I too would like to thank Channel 5, (and its professional moderators) for providing this anonymous moderated forum to allow us to discuss these serious concerns. In reply to Tom Tom: In my opinion this controversial national TV program has raised serious questions about whether or not the deception reported by Cerial Miller (see below) should be investigated as an academic fraud. This is a serious question because Ii a student did such a thing in their coursework they would likely be hauled in front of an academic misconduct committee. The other issues raised by Ethics (see also below) do raise questions about whether or not Professor Wilson's empirical research has been approved by his academic ethics committee (and if so why?), whether this show was approved by his university and most importantly whether the involvement of vulnerable students being used to affirm the questionable condemnation of living named human beings on national TV (students depend upon their professors) was approved?

  • jay patel MPHARM

    almost 2 years ago

    jay patel MPHARM

    there is no excuse for killing a person brutally, its sick behaviour which has no justification, no morals and doesnt warrent harming others just because they have hard a hard time. cereal killers are just evil people and u should not justify their actions as its multiple cases of disgusting actions. one off cases may be justifyable such as insanity provication etc.... but most cereal killers are weak individuals who prey on the week. lock them up and infact they should inflict death penalties as they are generally not remorseful and often brg about their actions so why shud i pay for a killer to live behind bars with three meals a day and a roof on his head.

  • Tom Green

    almost 2 years ago

    Tom Green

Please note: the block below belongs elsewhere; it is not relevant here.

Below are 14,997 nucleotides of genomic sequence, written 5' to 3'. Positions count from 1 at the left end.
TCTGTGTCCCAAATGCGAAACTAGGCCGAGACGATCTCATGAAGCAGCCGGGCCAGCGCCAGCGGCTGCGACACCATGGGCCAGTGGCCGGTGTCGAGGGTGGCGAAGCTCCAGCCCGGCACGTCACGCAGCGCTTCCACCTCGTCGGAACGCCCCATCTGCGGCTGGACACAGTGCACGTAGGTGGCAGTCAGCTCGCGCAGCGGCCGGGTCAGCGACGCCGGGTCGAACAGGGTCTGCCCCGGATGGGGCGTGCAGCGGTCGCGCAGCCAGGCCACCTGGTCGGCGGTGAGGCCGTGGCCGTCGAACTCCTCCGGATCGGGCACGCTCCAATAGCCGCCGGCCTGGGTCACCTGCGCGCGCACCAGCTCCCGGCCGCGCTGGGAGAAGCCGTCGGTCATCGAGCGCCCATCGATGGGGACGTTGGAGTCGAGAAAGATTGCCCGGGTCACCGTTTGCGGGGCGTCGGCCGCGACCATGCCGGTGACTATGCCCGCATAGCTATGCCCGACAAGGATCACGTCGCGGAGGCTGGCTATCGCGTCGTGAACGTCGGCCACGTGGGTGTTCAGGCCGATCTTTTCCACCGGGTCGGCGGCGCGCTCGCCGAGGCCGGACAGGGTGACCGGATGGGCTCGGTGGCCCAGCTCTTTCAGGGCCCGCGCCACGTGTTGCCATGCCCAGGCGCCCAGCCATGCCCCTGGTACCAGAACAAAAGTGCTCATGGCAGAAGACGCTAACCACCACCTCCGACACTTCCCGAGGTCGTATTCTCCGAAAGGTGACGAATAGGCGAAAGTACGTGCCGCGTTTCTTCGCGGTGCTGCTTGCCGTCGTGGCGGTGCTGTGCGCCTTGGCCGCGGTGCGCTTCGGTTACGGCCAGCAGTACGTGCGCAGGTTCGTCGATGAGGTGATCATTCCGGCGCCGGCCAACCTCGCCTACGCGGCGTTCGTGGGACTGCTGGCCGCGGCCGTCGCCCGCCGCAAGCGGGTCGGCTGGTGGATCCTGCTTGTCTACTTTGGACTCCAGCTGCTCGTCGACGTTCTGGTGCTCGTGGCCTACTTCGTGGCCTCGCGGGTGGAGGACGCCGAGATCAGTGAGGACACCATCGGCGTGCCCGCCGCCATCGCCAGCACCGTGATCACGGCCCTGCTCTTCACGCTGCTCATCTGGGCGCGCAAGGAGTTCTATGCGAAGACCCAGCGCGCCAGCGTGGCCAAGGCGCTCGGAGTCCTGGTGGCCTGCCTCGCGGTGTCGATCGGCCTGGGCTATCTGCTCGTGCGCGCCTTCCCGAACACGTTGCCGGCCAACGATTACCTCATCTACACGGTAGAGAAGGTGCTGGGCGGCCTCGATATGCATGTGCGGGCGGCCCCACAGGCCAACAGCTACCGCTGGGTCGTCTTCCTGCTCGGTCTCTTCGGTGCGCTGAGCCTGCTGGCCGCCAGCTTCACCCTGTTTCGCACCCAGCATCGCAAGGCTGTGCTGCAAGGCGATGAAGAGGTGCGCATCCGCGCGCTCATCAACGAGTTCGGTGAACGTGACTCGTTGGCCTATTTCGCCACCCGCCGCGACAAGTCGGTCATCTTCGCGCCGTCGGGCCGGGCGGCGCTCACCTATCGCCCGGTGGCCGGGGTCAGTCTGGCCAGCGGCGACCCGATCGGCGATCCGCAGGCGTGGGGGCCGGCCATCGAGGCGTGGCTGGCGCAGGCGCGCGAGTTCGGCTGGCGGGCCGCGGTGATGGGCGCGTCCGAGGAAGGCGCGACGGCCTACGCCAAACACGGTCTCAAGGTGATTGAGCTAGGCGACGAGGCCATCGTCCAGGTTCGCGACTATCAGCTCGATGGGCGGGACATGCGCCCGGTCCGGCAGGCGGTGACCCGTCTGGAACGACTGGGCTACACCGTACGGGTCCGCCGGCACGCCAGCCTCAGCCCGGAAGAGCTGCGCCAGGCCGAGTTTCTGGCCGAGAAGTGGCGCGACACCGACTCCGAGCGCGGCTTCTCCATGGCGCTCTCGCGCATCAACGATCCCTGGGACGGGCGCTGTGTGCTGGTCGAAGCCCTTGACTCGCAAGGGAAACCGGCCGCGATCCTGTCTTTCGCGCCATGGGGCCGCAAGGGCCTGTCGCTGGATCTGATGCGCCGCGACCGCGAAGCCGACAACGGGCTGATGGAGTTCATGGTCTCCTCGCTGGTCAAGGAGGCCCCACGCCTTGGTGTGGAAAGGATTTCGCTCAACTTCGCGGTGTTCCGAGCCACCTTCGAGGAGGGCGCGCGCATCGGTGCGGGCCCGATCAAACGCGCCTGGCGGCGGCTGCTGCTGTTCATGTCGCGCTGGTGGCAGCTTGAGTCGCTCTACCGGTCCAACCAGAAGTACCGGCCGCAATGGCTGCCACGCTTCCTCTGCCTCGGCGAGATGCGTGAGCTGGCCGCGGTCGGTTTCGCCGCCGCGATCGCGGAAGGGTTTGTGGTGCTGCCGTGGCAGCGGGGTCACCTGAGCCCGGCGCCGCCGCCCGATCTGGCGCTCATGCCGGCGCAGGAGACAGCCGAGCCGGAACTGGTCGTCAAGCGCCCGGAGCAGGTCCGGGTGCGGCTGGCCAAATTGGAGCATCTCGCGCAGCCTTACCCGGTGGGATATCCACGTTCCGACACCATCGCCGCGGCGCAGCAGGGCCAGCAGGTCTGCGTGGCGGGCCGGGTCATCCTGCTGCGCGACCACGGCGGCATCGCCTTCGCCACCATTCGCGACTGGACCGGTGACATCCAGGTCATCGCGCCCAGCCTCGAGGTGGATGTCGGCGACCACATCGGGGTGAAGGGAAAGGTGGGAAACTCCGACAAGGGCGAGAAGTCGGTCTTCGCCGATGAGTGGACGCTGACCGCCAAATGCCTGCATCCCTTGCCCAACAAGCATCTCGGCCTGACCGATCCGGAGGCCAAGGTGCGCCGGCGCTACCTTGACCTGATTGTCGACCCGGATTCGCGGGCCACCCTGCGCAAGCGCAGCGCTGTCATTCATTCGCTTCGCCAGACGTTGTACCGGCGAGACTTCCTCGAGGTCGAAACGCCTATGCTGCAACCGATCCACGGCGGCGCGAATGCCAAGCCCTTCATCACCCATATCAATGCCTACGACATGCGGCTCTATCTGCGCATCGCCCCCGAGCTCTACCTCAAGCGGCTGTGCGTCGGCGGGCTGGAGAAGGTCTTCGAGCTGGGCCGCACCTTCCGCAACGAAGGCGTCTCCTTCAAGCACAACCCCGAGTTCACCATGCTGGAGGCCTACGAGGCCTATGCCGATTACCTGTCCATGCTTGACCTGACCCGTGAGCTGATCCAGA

It is, to be honest, hard to see what this programme has added to the list of the Scottish officer, and the post sentence interviews previously published. As entertainment, I guess fin, but academia has not really raised its head to shout anything new at all.

  • Ethics

    almost 2 years ago

    Ethics

    Jo Firstly, I would like to commend Channel 5 for providing this moderated forum for anonymous commentary on this controversial and questionable television program. I actually disagree with your point about Professor Wilson using his own students in order to bolster highly speculative assumptions about the guilt of imprisoned human beings for murders that they have not been convicted for. Firstly, the most basic psychology lessons teach us about bias in power relations and the group effect. These students may not be happy to see that they have been involved in voting for the condemnation of men without fair trial or anything resembling the necessary evidence required to secure a criminal conviction. We know this to be true because (at least from what my own current research shows) the police have never prosecuted anyone based on Professor Wilson's so called "My Theory". Using students in this way seems to me to be quite unethical and smacks of desperation underpinned by gross lack of judgement. I'd very much like to engage on further debate on this issue here on this site with Professor Wilson, his students and anyone else who thinks this is an important issue. A Channel 5 discussion TV panel on this controversial issue would be one way to widen the debate and perhaps further improve research and broadcasting ethics.

  • Jo

    almost 2 years ago

    Jo

    Ethics.. I completely agree. I have met Professor Wilson and he seemed an intelligent man with a vast amount of knowledge and insight. I eargerly anticipated his series, however I sadly have to agree that it seems to be commercialised and lacking in evidence. It is wild guess work, I think if it was made clearer that it was merely criminological speculation it was be okay. But it seems to suggest that the conclusions are almost certain, I suppose it is redeemed slightly when he goes back to Birmingham university to ask his students, but not really enough to counter his certaintly during the show. It is a great shame as it is a subject that is fascinating, and deserves to be on channel 4 with some proper investigation! (I must add though that I am a supporter of the Howard League!)

  • Ethics

    almost 2 years ago

    Ethics